Wednesday, June 19, 2013

Oh, For Peace in the Midst of Our Storms

You will keep him in perfect peace,
​​Whose mind is stayed on You,
​​Because he trusts in You.
 ​​Trust in the LORD forever,
​​For in YAHEH, the LORD, is the Rock of Ages.
Isaiah 26:3-4

My spirit on Thy care,
Blest Savior, I recline;
Thou wilt not leave me to despair,
For Thou art Love divine.

Whate’er events betide,
Thy will they all perform;
Safe in Thy breast my head I hide,
Nor fear the coming storm.

Let good or ill befall,
It must be good for me;
Secure of having Thee in all,
Of having all in Thee.
My Spirit on Thy Care
H.F. Lyte

         The storm which now began to sweep over the barren hills; the winds that rushed howling down the ravines; the lake before Him buffeted into tempestuous foam; the little boat which—as the moonlight struggled through the rifted clouds—He saw tossing beneath Him on the labouring waves, were all too sure an emblem of the altered aspects of His earthly life.  But there on the desolate hilltop, in that night of storm, He could gain strength and peace unspeakable; for there He was alone with God. And so over that figure bowed in lonely prayer upon the hills, and over those toilers upon the troubled lake, the darkness fell and the great winds blew.
         Hour after hour passed by.  It was now the fourth watch of the night; the ship had traversed but half of its destined course; it was dark, and the wind was contrary, and the waves boisterous, and they were distressed with toiling at the oar; above all, there was no one with them now to calm and save, for Jesus was alone upon the land. Alone upon the land, and they were tossing on the perilous sea; but all the while He saw and pitied them, and at last, in their worst extremity, they saw a gleam in the darkness, and an awful figure, and a fluttering robe, and One drew near them, treading upon the ridges of the sea, but seemed as if He meant to pass them by. They cried out in terror at the sight, thinking that it was a ghost that walked upon the waves. But through the storm and darkness to them—as so often to us, when, amid the darknesses of life, the ocean seems so great and our little boats so small—there thrilled that Voice of peace, which said, “It is I: be not afraid.”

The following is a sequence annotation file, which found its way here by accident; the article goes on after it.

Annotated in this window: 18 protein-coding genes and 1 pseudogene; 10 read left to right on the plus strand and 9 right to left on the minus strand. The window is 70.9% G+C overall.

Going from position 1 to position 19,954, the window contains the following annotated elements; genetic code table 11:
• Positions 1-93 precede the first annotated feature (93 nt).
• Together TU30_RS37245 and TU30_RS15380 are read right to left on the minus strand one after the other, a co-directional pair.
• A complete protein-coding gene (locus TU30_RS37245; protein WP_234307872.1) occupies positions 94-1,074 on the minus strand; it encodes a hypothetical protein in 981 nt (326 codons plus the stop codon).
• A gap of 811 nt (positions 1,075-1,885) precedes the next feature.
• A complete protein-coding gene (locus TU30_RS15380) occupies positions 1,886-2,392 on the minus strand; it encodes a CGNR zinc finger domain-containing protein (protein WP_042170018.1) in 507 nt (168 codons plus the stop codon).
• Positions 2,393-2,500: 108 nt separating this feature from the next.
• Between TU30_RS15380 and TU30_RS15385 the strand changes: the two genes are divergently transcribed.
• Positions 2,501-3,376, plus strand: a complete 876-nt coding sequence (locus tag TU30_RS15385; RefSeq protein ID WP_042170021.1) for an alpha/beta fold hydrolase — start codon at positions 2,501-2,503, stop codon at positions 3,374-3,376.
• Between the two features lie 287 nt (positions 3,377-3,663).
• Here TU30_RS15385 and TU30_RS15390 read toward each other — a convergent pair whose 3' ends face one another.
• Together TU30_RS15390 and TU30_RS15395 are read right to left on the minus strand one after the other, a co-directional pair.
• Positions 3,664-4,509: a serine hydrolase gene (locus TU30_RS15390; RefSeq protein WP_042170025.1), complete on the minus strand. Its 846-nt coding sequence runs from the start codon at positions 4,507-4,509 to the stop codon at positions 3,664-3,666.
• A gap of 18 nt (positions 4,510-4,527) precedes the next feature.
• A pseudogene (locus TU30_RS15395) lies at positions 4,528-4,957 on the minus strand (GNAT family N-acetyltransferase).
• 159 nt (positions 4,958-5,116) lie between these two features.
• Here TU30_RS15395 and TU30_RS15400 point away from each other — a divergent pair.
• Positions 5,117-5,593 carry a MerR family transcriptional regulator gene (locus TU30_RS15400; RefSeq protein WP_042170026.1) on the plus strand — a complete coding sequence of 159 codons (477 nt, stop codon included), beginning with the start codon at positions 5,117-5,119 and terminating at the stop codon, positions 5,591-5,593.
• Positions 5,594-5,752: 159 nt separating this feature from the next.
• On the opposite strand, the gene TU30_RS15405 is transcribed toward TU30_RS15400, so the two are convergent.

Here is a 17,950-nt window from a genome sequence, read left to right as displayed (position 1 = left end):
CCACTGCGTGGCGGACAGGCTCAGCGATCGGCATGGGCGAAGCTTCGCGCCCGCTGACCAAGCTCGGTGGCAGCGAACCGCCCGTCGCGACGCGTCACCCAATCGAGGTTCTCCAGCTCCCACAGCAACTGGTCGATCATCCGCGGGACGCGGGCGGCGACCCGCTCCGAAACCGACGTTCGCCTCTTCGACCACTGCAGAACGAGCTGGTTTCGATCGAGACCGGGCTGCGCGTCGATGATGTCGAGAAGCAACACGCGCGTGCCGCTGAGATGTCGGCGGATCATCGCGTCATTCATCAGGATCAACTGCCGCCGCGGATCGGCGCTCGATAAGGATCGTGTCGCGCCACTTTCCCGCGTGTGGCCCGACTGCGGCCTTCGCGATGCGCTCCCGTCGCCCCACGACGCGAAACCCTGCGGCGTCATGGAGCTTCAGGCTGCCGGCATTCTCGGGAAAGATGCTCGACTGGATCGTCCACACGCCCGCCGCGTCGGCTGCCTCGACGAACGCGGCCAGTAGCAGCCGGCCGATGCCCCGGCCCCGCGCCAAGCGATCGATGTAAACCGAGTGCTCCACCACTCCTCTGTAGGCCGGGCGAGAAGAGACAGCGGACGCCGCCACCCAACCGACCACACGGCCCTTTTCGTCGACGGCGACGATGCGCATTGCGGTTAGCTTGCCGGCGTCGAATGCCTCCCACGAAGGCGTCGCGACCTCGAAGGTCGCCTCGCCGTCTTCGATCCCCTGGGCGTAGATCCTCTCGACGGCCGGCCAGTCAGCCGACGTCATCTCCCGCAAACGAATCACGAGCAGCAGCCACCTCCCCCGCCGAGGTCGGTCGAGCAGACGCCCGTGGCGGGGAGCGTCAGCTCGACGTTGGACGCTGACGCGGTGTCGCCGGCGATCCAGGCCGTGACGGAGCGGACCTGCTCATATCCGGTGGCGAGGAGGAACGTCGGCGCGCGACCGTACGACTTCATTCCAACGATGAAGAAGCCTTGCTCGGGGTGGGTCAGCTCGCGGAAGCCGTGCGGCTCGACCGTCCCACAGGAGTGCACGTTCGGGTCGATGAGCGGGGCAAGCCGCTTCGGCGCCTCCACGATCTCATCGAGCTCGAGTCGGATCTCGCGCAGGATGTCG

That Voice stilled their terrors, and they were eager to receive Him into the ship; but Peter’s impetuous love—the strong yearning of him who, in his despairing self-consciousness, had cried out, “Depart from me!”—now cannot even await His approach, and he passionately exclaims—
         “Lord, if it be Thou, bid me come unto Thee on the water.”
         Over the vessel’s side into the troubled waves he sprang, and while his eye was fixed on his Lord, the wind might toss his hair, and the spray might drench his robes, but all was well; but when, with wavering faith, he glanced from Him to the furious waves, and to the gulfy blackness underneath, he began to sink, and in an accent of despair —how unlike his former confidence! —he faintly cried, “Lord, save me!” Nor did Jesus fail. Instantly, with a smile of pity, He stretched out His hand, and grasped the hand of His drowning disciple, with the gentle rebuke, “O thou of little faith, why didst thou doubt?” And so, they climbed into the boat; and the wind lulled, and amid the ripple of waves upon a moonlit shore, they were at the haven where they would be; and all—the crew as well as His disciples—were filled with deeper and deeper amazement, and some of them, addressing Him by a title which Nathanael alone had applied to Him before, exclaimed, “Truly Thou art the Son of God.”
         Oh, if we feel, often and often, that the water-floods threaten to drown us, and the deep to swallow up the tossed vessel of our Faith, may it again and again be granted us to hear amid the storm, and the darkness, and the voices prophesying war, those two sweetest of the Saviour’s utterances—
         “Fear not.  Only believe.”
         “It is I.   Be not afraid.”

The Life of Christ

No comments:

Post a Comment